TRANS GENDER WIN: Trans equality charity welcome Court of Session Decision on transgender rights

Court rules that Scottish Government acted lawfully in including trans women in an equal opportunities measure to improve women’s representation on public boards

By Democrat reporter

Lady Wise, pictured right, held in the Outer House of the Court of Session today that the Scottish Government acted within its lawful powers by including all transgender women who are living as women, including those without a Gender Recognition Certificate, within an equal opportunities measure which aims to ensure that 50% of non-executive public board members are women.

Her opinion finds that the Scottish Government acted lawfully under a specific power to make equal opportunities measures to increase representation on Scottish public boards, and for this reason, the Scottish Government has not breached the Equality Act 2010.

She also considers and dismisses other challenges to the legislation, making it clear that both EU law on sex discrimination and the International Convention for the Elimination of all Forms of Discrimination Against Women (CEDAW) apply to, and are inclusive of all women, including transgender women.

The Gender Representation on Public Boards (Scotland) Act 2018 passed over two years ago, ensuring greater involvement of women in public life in Scotland. The Act is working well, but a group called ‘For Women Scotland’ (FWS) had applied for a Judicial Review to have the Act scrapped, because they objected to the fact it allows trans women to be included in the aim that 50% of public board members should be women. Trans women make up an estimated 0.2% of the Scottish population.

The case was heard by the Court of Session on 7th and 8th January 2021.

Scottish Trans were granted permission to intervene in the case. Scottish Trans provided the Court with a perspective of how progressive a step the express inclusion of transgender women was, given their previous invisibility within public life.

The court commented favourably in relation to Scottish Trans’ “detailed and helpful written intervention that addressed some of the equal opportunities arguments from the perspective of transgender people.”

Vic Valentine, Scottish Trans manager said:We are delighted that Lady Wise has held that the Scottish Government were able to include trans women in this legislation aimed at increasing women’s representation on Scottish Public Boards.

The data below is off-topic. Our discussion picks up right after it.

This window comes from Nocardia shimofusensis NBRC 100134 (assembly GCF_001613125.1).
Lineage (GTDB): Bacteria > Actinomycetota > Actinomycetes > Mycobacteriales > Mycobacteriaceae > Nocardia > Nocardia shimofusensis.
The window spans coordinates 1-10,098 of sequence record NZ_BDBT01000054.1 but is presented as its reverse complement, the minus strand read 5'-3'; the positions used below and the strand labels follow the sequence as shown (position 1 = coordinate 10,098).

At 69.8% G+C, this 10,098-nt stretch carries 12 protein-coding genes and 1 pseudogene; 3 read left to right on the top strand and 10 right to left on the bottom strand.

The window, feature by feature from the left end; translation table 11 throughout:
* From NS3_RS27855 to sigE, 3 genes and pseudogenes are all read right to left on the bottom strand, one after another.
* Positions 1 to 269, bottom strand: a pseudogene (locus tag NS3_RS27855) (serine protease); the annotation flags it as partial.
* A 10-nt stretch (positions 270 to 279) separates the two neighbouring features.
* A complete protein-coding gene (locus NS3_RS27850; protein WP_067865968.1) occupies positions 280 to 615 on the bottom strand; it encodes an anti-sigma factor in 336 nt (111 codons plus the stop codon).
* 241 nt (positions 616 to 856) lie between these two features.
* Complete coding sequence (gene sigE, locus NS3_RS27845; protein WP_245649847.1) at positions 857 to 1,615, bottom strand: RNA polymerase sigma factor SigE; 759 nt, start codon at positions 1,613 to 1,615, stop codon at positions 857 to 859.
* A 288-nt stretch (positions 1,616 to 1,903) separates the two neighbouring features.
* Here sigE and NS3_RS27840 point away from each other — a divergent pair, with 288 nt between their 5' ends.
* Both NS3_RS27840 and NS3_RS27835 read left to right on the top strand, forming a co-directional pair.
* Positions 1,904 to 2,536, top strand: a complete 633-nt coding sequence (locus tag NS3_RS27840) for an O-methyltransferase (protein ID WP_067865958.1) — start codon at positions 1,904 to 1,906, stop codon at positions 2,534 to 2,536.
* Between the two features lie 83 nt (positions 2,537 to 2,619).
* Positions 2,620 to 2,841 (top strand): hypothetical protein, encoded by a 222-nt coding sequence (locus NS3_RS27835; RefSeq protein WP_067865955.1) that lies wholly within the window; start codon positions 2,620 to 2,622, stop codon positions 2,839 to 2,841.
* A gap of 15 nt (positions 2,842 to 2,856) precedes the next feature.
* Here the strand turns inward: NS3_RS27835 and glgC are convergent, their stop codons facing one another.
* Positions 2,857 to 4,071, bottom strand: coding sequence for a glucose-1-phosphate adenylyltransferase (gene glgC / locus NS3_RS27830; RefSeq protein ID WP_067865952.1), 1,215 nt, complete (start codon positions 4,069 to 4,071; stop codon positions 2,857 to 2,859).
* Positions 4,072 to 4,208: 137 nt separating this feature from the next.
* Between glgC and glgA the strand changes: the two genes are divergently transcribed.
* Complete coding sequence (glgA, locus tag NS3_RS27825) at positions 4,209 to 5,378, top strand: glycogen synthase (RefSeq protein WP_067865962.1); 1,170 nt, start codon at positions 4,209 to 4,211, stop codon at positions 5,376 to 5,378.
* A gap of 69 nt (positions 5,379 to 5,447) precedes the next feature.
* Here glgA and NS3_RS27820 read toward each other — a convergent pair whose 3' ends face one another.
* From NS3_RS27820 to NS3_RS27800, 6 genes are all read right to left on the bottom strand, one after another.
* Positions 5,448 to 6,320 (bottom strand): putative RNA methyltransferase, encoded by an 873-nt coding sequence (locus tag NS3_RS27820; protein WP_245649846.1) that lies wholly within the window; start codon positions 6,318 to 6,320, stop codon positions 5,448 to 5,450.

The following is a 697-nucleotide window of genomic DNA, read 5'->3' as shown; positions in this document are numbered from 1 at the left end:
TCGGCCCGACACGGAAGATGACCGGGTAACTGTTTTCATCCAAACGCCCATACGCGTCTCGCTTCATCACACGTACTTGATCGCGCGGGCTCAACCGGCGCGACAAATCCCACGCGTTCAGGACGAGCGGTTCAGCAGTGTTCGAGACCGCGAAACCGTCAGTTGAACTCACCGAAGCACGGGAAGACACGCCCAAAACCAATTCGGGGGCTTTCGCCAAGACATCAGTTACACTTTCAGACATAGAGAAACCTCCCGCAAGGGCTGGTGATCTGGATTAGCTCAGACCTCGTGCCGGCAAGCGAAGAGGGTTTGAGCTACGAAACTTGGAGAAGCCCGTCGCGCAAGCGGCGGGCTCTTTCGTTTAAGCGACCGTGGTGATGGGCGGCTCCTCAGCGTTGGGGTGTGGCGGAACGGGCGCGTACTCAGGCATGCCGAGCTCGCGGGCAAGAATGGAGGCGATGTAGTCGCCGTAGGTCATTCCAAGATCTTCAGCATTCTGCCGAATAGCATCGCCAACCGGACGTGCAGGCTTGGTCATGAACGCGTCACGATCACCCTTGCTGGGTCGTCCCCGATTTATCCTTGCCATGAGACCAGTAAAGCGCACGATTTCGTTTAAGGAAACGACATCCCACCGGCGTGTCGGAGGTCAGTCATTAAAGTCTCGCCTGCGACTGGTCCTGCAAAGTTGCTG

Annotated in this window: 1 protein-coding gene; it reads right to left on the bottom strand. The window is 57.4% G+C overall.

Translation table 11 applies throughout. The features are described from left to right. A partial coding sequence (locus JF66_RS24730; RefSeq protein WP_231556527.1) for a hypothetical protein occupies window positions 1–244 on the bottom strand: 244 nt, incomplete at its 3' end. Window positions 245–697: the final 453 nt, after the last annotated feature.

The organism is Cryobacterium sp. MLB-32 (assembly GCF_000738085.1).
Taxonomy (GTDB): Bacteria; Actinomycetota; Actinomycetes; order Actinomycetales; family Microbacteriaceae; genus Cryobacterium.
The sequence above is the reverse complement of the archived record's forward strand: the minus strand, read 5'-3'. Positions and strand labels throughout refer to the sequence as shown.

“This is an important decision: clearly stating that this equal opportunities measure for women that explicitly includes trans women in line with how they live their lives did not breach the law.

“We know that trans women continue to have almost no visibility in public life: whether that is in boardrooms, Council Chambers or Parliaments. We hope that any trans woman who has felt unsure about applying for a position on a Scottish Public board due to this Judicial Review will be reassured by this decision.

“We believe women should have their voices heard and be represented on Public Boards, and trans women should not be singled out to be excluded. We are pleased that this outcome means that all women, including transgender women, will continue to have that representation guaranteed.”

Scottish Trans were represented pro bono by the Scottish Just Law Centre, part of the human rights legal charity JustRight Scotland; Dorothy Bain QC., above left,  was instructed as advocate.

Jen Ang, Director at JustRight Scotland, said: We are pleased to have been able to support Scottish Trans to intervene in this case and that the written intervention was regarded as having provided helpful evidence to the court.

“The Scottish Just Law Centre was founded in order to ensure that third sector organisations like Scottish Trans have a fair opportunity to participate in legal processes where the outcome of a court decision directly affects them and those they support.

“We hope this is the first of many opportunities we have to support individuals and organisations to engage in important cases raising issues of discrimination and inequality.’

 

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